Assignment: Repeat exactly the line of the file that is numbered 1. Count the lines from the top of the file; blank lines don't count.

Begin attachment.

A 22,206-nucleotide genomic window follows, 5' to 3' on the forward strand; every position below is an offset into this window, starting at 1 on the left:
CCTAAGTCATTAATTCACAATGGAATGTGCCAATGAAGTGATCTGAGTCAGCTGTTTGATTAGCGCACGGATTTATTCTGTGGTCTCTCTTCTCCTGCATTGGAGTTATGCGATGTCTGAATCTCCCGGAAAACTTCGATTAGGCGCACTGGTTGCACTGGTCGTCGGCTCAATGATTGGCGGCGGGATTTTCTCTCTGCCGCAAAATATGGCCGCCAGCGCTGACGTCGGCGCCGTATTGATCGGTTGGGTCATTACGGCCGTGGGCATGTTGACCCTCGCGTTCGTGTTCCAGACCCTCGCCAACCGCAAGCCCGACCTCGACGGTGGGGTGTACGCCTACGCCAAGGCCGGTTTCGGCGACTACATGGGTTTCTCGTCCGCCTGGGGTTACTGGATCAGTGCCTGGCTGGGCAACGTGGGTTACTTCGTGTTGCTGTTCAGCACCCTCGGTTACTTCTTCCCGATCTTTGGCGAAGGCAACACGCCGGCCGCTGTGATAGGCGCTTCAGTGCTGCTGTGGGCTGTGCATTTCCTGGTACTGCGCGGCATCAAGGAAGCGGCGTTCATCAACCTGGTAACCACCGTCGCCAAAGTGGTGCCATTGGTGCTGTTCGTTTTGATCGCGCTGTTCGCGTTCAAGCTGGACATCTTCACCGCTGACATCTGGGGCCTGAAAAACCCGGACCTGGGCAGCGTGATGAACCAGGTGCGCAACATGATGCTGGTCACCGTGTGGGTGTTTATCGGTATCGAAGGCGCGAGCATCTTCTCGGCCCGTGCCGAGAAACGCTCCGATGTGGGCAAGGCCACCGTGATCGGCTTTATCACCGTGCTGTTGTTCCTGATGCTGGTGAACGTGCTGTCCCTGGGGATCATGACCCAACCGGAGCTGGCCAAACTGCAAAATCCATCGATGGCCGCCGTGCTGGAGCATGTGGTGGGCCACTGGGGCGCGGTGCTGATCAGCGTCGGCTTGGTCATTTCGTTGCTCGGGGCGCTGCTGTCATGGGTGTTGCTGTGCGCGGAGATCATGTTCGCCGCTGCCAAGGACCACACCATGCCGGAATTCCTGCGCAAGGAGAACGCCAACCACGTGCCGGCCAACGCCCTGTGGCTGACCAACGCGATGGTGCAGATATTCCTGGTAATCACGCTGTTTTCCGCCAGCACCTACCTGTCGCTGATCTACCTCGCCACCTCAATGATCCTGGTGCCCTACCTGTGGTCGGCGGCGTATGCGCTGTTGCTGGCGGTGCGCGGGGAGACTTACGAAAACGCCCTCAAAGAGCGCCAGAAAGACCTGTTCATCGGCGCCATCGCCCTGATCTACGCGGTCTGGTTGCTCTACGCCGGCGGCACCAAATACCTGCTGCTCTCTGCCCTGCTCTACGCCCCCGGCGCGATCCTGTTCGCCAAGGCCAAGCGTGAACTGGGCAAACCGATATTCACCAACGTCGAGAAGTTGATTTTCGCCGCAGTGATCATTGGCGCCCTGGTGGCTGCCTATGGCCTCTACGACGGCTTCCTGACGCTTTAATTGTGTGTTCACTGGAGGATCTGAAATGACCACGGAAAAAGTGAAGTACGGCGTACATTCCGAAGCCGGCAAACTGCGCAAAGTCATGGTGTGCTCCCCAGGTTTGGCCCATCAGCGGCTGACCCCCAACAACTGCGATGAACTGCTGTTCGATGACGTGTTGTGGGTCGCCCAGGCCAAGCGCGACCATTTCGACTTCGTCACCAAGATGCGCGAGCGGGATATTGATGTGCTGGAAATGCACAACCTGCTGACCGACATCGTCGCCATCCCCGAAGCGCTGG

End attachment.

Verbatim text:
A 22,206-nucleotide genomic window follows, 5' to 3' on the forward strand; every position below is an offset into this window, starting at 1 on the left: